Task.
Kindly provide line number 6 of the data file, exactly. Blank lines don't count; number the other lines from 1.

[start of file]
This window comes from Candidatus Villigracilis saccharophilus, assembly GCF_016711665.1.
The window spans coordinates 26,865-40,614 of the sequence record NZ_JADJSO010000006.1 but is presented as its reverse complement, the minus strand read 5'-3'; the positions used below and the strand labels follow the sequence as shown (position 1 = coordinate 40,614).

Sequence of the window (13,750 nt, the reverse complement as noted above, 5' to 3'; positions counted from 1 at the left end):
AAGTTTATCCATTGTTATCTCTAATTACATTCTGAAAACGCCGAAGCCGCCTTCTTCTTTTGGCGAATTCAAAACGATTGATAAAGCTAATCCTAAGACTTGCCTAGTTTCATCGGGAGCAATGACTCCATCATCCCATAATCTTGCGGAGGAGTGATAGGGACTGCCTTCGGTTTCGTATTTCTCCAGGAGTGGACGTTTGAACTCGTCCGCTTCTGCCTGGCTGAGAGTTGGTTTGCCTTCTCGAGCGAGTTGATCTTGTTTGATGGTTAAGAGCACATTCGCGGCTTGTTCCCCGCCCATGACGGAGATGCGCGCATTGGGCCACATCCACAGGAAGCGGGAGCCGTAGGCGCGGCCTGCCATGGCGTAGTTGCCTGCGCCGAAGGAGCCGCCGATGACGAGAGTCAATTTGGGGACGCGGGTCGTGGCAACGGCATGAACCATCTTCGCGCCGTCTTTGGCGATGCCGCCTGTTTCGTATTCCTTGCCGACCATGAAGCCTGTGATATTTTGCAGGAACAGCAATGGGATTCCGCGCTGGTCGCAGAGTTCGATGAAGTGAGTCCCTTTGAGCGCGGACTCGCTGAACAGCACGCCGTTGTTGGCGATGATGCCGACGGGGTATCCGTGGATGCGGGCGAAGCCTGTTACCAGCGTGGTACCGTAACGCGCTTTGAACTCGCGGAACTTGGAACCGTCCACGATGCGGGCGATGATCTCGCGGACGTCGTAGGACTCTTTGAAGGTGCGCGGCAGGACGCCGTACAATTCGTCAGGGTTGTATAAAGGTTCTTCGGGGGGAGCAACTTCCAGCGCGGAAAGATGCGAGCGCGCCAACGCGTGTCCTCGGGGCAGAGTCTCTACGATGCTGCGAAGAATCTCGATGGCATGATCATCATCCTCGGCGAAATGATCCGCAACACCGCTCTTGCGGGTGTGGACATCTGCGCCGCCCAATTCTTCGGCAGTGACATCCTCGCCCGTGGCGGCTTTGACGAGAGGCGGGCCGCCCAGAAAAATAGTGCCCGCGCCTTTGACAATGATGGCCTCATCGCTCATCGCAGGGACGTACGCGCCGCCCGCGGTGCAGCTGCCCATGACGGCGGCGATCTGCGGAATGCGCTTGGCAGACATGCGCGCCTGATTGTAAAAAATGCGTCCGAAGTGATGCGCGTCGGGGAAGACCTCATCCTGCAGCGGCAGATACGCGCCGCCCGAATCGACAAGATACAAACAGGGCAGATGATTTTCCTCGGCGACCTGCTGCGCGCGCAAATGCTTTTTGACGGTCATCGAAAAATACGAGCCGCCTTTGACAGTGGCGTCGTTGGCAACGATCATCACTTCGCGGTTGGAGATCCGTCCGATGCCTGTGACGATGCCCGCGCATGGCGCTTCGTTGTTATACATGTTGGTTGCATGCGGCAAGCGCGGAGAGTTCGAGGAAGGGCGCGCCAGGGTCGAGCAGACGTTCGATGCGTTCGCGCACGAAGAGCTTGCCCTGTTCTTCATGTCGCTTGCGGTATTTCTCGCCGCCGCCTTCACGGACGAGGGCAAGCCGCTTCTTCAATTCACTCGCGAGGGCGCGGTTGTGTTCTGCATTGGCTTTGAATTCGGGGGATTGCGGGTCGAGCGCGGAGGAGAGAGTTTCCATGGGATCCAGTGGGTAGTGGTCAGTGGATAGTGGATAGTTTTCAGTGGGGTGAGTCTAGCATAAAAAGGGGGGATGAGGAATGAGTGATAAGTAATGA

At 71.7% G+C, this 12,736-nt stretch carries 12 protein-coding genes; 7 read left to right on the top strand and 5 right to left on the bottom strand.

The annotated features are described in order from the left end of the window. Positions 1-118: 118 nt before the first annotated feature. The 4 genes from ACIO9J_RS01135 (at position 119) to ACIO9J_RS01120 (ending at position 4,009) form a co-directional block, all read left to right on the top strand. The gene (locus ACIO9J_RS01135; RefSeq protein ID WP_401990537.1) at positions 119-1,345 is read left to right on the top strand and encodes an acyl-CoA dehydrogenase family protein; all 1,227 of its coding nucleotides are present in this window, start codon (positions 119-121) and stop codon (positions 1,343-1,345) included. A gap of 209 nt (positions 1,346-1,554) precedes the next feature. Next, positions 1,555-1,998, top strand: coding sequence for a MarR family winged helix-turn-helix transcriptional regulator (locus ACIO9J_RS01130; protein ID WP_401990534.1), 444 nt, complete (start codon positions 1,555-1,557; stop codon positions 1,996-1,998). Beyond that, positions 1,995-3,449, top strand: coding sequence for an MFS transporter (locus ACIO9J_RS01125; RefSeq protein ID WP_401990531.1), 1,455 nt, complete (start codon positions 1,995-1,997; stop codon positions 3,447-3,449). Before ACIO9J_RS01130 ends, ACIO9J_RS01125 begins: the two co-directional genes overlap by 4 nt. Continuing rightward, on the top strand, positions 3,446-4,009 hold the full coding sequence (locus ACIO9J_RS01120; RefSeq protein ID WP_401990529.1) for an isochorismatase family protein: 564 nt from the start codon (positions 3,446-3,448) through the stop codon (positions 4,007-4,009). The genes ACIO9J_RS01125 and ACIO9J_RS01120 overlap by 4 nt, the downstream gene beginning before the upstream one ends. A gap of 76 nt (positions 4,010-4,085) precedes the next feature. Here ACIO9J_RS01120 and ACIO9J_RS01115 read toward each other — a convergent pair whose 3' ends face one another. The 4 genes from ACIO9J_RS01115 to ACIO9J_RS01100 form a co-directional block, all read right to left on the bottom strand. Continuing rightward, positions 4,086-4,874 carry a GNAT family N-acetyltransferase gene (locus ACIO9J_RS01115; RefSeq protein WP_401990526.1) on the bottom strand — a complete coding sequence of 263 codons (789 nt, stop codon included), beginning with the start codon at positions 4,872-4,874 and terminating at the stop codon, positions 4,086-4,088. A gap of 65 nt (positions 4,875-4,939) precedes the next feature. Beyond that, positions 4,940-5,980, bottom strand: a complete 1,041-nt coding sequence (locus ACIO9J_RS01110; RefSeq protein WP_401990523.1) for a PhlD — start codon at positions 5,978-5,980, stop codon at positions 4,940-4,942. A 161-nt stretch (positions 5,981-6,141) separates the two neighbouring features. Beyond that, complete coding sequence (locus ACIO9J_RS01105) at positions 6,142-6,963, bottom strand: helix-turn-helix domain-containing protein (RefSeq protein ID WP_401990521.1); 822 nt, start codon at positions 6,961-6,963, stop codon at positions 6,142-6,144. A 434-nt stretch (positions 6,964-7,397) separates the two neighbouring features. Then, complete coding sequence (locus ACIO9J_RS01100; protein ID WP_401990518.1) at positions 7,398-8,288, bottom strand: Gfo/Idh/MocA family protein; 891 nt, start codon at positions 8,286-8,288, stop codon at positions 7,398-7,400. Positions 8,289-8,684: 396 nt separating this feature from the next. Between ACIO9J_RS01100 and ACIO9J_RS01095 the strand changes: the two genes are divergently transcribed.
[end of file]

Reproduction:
The annotated features are described in order from the left end of the window. Positions 1-118: 118 nt before the first annotated feature. The 4 genes from ACIO9J_RS01135 (at position 119) to ACIO9J_RS01120 (ending at position 4,009) form a co-directional block, all read left to right on the top strand. The gene (locus ACIO9J_RS01135; RefSeq protein ID WP_401990537.1) at positions 119-1,345 is read left to right on the top strand and encodes an acyl-CoA dehydrogenase family protein; all 1,227 of its coding nucleotides are present in this window, start codon (positions 119-121) and stop codon (positions 1,343-1,345) included. A gap of 209 nt (positions 1,346-1,554) precedes the next feature. Next, positions 1,555-1,998, top strand: coding sequence for a MarR family winged helix-turn-helix transcriptional regulator (locus ACIO9J_RS01130; protein ID WP_401990534.1), 444 nt, complete (start codon positions 1,555-1,557; stop codon positions 1,996-1,998). Beyond that, positions 1,995-3,449, top strand: coding sequence for an MFS transporter (locus ACIO9J_RS01125; RefSeq protein ID WP_401990531.1), 1,455 nt, complete (start codon positions 1,995-1,997; stop codon positions 3,447-3,449). Before ACIO9J_RS01130 ends, ACIO9J_RS01125 begins: the two co-directional genes overlap by 4 nt. Continuing rightward, on the top strand, positions 3,446-4,009 hold the full coding sequence (locus ACIO9J_RS01120; RefSeq protein ID WP_401990529.1) for an isochorismatase family protein: 564 nt from the start codon (positions 3,446-3,448) through the stop codon (positions 4,007-4,009). The genes ACIO9J_RS01125 and ACIO9J_RS01120 overlap by 4 nt, the downstream gene beginning before the upstream one ends. A gap of 76 nt (positions 4,010-4,085) precedes the next feature. Here ACIO9J_RS01120 and ACIO9J_RS01115 read toward each other — a convergent pair whose 3' ends face one another. The 4 genes from ACIO9J_RS01115 to ACIO9J_RS01100 form a co-directional block, all read right to left on the bottom strand. Continuing rightward, positions 4,086-4,874 carry a GNAT family N-acetyltransferase gene (locus ACIO9J_RS01115; RefSeq protein WP_401990526.1) on the bottom strand — a complete coding sequence of 263 codons (789 nt, stop codon included), beginning with the start codon at positions 4,872-4,874 and terminating at the stop codon, positions 4,086-4,088. A gap of 65 nt (positions 4,875-4,939) precedes the next feature. Beyond that, positions 4,940-5,980, bottom strand: a complete 1,041-nt coding sequence (locus ACIO9J_RS01110; RefSeq protein WP_401990523.1) for a PhlD — start codon at positions 5,978-5,980, stop codon at positions 4,940-4,942. A 161-nt stretch (positions 5,981-6,141) separates the two neighbouring features. Beyond that, complete coding sequence (locus ACIO9J_RS01105) at positions 6,142-6,963, bottom strand: helix-turn-helix domain-containing protein (RefSeq protein ID WP_401990521.1); 822 nt, start codon at positions 6,961-6,963, stop codon at positions 6,142-6,144. A 434-nt stretch (positions 6,964-7,397) separates the two neighbouring features. Then, complete coding sequence (locus ACIO9J_RS01100; protein ID WP_401990518.1) at positions 7,398-8,288, bottom strand: Gfo/Idh/MocA family protein; 891 nt, start codon at positions 8,286-8,288, stop codon at positions 7,398-7,400. Positions 8,289-8,684: 396 nt separating this feature from the next. Between ACIO9J_RS01100 and ACIO9J_RS01095 the strand changes: the two genes are divergently transcribed.